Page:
Friday, January 10th, 2014...5:26 pm

This cold winter has a good side for gardeners and farmers

Linebreak

 

Are you enjoying this amazing winter? Or are you, like this GardenLady, ready and eager for Spring weather?  I guess I was getting spoiled with the milder winters we have had for the last few years.

The Farmers’ Almanac had predicted that this would be a frigid winter.  Who wanted to believe? They do claim 80% accuracy.

This extreme cold weather does have a good side for gardeners and farmers. It can kill off some of the insects that attack plants. Fewer insect species survive temperatures that drop into the teens. With the frigid temperatures that we have had over the past few weeks, many of the insect pests will have died so that they will be less numerous in the spring and summer. Hopefully this will mean that less pesticides will have to be used on lawns, gardens and crops. Sadly, however, this frigid weather will also kill many of the beneficial insects.

Entomologists (scientists who study insects) are hoping that this deep freeze will also kill off a lot of the invasive insects that are doing so much damage in areas where they are not native. (see here)  Those warm winters we have had has allowed these invasive insect pests to hibernate or move into new territories and cause more and more damage to our plants. It costs fortunes to learn how to eradicate invasive insects.  So if this frigid weather accomplishes what man could not do, I think gardeners will appreciate this aspect of the Polar Vortex.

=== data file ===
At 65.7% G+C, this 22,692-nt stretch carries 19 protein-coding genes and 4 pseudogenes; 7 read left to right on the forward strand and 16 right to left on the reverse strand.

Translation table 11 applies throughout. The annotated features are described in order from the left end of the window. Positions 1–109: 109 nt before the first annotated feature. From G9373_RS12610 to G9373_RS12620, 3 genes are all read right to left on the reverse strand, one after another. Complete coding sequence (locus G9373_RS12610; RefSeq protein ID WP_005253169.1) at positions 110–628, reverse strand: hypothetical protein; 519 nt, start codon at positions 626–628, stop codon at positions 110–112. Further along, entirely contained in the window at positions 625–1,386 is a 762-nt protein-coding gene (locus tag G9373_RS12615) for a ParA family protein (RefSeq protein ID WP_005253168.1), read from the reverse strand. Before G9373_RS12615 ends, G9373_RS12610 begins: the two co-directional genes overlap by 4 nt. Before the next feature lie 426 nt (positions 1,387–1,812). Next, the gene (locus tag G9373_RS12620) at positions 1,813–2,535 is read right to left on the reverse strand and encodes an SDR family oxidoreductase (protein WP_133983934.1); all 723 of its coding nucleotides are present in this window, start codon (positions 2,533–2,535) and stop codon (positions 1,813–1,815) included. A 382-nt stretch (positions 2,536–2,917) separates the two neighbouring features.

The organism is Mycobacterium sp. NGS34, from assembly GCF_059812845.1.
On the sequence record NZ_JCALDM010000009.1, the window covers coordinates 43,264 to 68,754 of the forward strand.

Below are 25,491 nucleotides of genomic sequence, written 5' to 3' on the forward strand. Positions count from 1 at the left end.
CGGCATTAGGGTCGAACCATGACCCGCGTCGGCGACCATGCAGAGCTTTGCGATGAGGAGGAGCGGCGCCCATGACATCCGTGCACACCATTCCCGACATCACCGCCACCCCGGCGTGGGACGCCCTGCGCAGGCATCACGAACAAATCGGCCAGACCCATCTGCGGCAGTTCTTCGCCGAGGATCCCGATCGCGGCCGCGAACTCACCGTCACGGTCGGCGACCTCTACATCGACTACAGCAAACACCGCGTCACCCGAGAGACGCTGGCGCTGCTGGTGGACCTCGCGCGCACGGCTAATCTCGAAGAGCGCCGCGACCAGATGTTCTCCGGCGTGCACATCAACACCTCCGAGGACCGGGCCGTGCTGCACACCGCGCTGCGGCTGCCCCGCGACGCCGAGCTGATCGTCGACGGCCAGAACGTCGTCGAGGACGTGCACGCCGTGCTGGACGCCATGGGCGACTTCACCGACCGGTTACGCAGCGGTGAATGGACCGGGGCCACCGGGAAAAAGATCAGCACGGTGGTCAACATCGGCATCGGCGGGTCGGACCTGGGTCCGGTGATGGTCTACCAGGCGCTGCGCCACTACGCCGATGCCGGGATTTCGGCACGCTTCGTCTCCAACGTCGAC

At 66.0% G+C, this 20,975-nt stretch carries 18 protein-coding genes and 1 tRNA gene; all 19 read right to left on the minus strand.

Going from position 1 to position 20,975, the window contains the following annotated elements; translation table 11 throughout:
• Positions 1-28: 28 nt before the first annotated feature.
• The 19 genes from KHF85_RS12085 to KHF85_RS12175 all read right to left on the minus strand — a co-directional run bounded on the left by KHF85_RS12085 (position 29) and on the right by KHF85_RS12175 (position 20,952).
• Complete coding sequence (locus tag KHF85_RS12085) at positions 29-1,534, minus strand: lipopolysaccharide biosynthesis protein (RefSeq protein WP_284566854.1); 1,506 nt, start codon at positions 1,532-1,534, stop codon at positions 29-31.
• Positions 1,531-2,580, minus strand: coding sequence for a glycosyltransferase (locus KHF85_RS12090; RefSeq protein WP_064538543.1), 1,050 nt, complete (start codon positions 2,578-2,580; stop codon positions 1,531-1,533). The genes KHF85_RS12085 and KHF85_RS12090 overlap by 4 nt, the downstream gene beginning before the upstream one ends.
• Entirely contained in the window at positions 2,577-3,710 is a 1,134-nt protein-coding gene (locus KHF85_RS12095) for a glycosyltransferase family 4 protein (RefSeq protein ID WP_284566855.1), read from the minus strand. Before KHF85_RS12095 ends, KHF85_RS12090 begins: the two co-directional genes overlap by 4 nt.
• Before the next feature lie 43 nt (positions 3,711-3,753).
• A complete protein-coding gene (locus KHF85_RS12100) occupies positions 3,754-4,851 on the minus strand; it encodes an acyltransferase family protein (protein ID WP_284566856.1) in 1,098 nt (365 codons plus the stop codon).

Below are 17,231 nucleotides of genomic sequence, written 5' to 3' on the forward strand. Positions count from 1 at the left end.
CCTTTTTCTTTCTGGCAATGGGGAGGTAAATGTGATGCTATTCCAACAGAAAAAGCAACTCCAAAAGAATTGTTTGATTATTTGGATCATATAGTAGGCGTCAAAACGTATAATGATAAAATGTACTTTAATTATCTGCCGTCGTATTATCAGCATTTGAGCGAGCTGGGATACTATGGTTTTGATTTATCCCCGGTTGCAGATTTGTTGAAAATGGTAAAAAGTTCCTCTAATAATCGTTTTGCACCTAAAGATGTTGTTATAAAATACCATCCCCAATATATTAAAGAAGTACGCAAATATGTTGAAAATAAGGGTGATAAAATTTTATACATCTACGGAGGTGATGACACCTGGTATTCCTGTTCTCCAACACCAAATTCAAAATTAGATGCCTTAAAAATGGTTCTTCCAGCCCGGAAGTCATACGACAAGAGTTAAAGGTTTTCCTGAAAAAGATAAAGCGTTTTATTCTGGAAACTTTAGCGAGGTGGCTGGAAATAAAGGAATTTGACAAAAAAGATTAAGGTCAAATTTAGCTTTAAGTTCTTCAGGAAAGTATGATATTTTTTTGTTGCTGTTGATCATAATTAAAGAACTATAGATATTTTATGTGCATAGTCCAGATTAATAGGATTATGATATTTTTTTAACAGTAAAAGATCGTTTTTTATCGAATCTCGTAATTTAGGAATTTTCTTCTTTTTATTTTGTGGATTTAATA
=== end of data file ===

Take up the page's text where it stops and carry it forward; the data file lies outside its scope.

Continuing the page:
Not only  does this deep freeze kill insects, but it will kill off certain plant diseases. Louisiana State U AgCenter economist Kurt Guidry is quoted as saying,

“farmers may face fewer incidents of disease this spring. Guidry said freezing temperatures can lower the population of pathogens and reduce disease as host plants die from cold temperatures.”

In the $5 billion cost to the US for all the damage this terrible cold has wrought, there is a little silver lining. Let us hope Mother Nature will give us a great growing season in 2014  with fewer insect pests and diseases.

If readers would like to share photos of what the cold, snow and ice looks like in your areas, please send  to TheGardenLady.org

Related Content:

Leave a Reply